Clarifying the new conservative government’s position on the TV sector, French communications minister Alain Carignon said he would relax rules preventing any shareholder from holding more than a 25% stake in a private web.
Carignon made the announcement before a parliamentary commission Wednesday.
The move could take effect in June and might, for example, pave the way for the Bouygues group to up its current 25% holding in top Gallic web TF1.
Carignon also told the commission that the question of relaxing current programming quotas will be studied.
Responding to pressure from within government ranks and from the television industry in general, the minister said that the state of public sector financing will be thoroughly examined and that a new set of “operating obligations” will be drawn up by October.
Private webs TF1 and M6 have increasingly criticized pubcasters France 2 and France 3, accusing the duo of operating as fundamentally commercial outfits to the detriment of their public service obligations.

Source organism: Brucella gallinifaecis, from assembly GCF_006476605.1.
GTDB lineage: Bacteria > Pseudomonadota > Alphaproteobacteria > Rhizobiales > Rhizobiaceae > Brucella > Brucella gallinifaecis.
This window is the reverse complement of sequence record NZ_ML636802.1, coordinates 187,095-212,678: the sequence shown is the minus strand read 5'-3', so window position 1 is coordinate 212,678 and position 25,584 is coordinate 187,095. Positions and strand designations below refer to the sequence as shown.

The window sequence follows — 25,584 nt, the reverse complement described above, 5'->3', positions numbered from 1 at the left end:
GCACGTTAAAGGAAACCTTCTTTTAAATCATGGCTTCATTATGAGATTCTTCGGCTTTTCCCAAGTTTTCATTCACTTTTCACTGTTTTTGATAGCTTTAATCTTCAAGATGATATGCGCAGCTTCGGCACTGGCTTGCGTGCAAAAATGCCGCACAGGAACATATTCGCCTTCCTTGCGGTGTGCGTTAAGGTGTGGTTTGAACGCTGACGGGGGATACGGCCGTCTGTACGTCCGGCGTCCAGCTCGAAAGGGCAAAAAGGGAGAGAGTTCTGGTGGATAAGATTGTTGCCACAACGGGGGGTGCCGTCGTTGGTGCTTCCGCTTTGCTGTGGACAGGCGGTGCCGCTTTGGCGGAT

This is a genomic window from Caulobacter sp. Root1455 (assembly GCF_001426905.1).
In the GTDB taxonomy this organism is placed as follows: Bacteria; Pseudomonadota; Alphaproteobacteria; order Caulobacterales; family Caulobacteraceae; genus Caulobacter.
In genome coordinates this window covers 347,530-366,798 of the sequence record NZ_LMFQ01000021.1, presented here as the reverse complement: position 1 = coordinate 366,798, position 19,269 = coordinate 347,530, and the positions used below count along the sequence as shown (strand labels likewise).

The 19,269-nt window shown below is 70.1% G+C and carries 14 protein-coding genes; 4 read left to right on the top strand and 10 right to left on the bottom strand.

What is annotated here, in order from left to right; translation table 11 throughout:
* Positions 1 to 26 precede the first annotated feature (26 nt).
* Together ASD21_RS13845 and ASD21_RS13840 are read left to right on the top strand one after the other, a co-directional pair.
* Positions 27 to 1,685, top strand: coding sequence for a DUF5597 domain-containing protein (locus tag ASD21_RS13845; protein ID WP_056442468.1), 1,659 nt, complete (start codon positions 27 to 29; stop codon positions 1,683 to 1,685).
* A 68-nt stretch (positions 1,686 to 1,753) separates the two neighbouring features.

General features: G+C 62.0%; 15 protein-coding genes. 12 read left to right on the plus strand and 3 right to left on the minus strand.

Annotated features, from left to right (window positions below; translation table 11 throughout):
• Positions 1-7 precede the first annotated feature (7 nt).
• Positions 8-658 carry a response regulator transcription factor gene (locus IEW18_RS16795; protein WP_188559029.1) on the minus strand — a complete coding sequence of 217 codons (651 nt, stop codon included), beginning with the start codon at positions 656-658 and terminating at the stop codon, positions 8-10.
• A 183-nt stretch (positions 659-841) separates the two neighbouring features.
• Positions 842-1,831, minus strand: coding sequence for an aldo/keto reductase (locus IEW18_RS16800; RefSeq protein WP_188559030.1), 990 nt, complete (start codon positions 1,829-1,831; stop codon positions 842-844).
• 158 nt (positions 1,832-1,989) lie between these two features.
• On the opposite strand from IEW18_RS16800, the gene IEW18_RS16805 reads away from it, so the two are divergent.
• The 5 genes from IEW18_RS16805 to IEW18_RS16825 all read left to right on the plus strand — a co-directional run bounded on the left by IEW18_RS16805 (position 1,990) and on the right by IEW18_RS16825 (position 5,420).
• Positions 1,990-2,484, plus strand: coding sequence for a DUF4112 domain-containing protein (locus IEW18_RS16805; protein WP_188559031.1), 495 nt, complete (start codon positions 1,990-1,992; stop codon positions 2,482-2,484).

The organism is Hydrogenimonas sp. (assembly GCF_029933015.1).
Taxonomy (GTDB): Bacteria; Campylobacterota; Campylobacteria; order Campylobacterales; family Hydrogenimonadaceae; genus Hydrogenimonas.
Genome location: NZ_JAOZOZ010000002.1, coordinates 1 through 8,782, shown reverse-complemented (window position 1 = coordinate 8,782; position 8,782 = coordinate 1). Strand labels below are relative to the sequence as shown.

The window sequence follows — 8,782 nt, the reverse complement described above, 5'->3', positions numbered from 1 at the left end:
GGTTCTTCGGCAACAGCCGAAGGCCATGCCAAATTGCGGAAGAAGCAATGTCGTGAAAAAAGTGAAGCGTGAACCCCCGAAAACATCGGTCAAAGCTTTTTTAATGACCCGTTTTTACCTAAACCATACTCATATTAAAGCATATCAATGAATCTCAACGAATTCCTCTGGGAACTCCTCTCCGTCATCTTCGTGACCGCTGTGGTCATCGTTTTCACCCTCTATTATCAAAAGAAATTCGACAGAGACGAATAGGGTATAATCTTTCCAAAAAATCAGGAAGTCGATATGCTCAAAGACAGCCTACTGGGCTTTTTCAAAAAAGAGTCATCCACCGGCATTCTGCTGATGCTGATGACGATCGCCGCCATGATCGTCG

Carignon is expected to provide a clearer definition of what basic services pubcasters must provide.
Commenting on the Franco-German cultural web Arte, which has national coverage in France but less than 1% of the audience, the minister said that the highbrow network will not “for the moment” be kicked off the former La Cinq frequencies it now uses.
Carignon appeared to reject the idea of handling the ex-La Cinq spot to any new generalist network, arguing that such a move would have a negative effect on the current TV economy.